The Compass: Official Newspaper of the Catholic Diocese of Green Bay
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March 16, 2001 Issue

Verdict please:

What may capture the attention of the world may not be what really matters

By Tom Rinkoski

Summoned to Serve

One of my favorite magazines, Commonweal, featured a brief piece about a website,, and I confess to not really believing it. Shades of my patron saint! I thought it was a first rate comedy bit - really. Not! I checked it out and it is real.

The website has not yet been baptized which leaves me with a convienant entrepenurial opening. Basically, the format for these websites is simple. You look at a picture of a man or a woman and grade them on a scale from one to 10 on whether they are "hot." Why couldn't we do the same grading our Catholicism? Democrats and Republicans label each other. Choices of labels depend on your leanings. If your picture appeared, would you be classified as "conservative" or a "cafeteria Catholic." At various times I have been labeled "liberal" or "radical" or not Catholic at all.

We can now put video feeds on the web. If we had a live webcam in different people's homes or places of work, could we see if they were Catholic? When you are doing the dishes do you do them catholicly? If there were a video of your life for this past week and we watched it would we know if this were Lent in your life? It's a humbling thought.

I remember a movie, Defending Your Life, starring Albert Brooks and Meryl Streep, which was based on this proposition. Brooks' character dies and goes to a place, which isn't quite heaven nor hell, but where he is subject to judgment based on a videotape review of his life. His post-death lawyer tells him they will be viewing nine video clips from his life to see whether he passed the test. Brooks' character is appropriately anxious about this arrangement. If they were to randomly pick nine video taped moments of your life to use as material to judge your Christianity would there be enough evidence? Watch out, they are taping even as you read!

As I walked out of Ash Wednesday services and into the grocery store, one of the high school clerks who knows me asked me about the "dirt" on my forehead. The "dirt" on my forehead is one of those clear tangible signs of what I believe. To this day, it still amazes me to be there on Ash Wednesday and feel the bond that ties us. I love watching the little ones who get to walk up to be marked when they are ordinarily left unfed in every other Communion march. Fingers tentatively reach up to feel the mark. Imaginations soar. As we age, are we no longer touched by the mark? Has the ritual lost its power? Is there just too much "dirt" in our lives already?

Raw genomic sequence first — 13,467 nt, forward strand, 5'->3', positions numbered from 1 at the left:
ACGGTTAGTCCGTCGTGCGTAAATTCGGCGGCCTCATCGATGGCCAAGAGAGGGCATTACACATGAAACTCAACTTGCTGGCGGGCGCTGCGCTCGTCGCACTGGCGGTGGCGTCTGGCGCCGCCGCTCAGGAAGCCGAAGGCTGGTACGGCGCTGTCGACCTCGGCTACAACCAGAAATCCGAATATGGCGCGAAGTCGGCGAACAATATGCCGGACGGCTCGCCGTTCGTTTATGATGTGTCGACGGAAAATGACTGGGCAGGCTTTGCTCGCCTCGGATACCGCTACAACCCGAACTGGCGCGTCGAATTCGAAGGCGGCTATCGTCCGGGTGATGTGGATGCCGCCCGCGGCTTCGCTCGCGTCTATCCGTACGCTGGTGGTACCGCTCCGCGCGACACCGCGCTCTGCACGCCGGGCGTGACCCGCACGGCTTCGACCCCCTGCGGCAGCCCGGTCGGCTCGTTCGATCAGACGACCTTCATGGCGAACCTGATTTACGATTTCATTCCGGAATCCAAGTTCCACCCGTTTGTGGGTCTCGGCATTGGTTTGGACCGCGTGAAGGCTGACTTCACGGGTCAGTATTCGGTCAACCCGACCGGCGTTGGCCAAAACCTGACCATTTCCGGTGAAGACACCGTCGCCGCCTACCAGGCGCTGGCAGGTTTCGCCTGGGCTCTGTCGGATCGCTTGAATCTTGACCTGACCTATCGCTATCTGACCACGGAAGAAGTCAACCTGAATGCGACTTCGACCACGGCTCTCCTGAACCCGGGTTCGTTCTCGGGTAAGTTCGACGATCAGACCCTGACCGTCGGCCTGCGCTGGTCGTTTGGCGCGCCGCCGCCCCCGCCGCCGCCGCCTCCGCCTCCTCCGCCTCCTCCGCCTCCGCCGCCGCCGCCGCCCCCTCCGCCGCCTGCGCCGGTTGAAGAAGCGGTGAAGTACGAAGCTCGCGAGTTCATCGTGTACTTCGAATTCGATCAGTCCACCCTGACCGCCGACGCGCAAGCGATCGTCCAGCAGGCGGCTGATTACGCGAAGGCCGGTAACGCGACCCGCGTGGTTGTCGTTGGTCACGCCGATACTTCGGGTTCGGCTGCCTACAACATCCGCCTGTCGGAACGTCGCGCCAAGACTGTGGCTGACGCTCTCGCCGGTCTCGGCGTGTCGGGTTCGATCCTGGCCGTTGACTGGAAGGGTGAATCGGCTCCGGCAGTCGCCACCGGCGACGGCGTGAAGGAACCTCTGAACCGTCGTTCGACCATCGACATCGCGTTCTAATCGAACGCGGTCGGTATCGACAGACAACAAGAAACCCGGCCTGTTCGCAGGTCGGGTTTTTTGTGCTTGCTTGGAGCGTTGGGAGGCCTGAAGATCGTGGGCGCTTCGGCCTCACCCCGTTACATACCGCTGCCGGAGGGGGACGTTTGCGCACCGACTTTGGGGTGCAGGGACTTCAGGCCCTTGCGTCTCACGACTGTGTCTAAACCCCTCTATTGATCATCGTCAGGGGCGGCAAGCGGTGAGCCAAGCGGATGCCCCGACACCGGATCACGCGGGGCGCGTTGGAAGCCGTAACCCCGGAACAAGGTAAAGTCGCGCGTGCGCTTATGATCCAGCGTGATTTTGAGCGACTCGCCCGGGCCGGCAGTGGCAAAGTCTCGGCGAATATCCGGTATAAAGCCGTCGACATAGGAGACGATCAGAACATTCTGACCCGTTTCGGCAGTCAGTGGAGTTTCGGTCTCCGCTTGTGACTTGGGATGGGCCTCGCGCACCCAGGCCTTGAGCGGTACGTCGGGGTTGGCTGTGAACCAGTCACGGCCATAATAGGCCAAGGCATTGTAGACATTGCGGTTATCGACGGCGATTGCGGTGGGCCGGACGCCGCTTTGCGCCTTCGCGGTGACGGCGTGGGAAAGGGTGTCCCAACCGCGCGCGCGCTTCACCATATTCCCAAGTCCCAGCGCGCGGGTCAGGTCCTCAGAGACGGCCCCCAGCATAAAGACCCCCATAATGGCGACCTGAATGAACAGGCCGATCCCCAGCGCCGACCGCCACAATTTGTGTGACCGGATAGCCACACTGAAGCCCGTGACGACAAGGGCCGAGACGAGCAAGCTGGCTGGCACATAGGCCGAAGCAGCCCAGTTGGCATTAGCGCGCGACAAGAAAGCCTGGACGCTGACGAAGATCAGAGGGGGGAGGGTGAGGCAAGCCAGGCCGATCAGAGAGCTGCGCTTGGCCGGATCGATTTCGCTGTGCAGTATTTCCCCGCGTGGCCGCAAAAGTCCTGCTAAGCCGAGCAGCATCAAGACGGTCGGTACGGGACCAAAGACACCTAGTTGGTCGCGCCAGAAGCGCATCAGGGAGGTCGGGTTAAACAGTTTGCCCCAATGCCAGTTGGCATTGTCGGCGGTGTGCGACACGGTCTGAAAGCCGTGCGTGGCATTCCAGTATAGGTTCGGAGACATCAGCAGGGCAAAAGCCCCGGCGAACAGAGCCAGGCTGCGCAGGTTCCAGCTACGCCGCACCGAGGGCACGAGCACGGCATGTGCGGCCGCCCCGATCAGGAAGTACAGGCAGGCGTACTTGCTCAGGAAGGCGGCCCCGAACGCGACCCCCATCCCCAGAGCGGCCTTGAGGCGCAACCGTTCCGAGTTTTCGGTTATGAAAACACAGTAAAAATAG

One of the ironies of being Catholic is that the one time a year we have a clear tangible marker, there is a general inadequacy in our explaining it. I do not think it is for lack of information. In the Gospel for this Sunday, Jesus feels exhausted waiting for fruit on the fig tree. Behavior counts.

Warning! There is error to be found in extremes. Being Christian is not necessarily about epics, actions of titanic proportion, nor running away to become Mother Teresas. We like to tell stories about saints and eventually shift them into stained glass windows. But most of us live our Christianity in ordinary time.

The small stuff counts a lot more than we dare to care. Tucking your child in at night is, perhaps, the last frontier of spirituality. Even people who never pray at any other time of the day or year offer stories and prayers with children at bedtime. Parents with no pious practices tell me of rituals that include backrubs, kisses, storytelling routines and other stylized good nights that had the same quality of holy as I have experienced in the most ritual of Tenebrae services. Fighting off sleep, even while trying to induce it in her child through songs, stroking and listening is the best example I know of the Paschal Mystery lived out in real time. I would not hesitate to place before my judges at judgement time movie clips from moments such as these. Parenting is a sacred vocation, but at times a not very cinematic one. Luckily, we are not called to be movie stars to be Catholic.

Anyone interested in starting a new website?

(Rinkoski is the Green Bay Diocese's Family Life director.)

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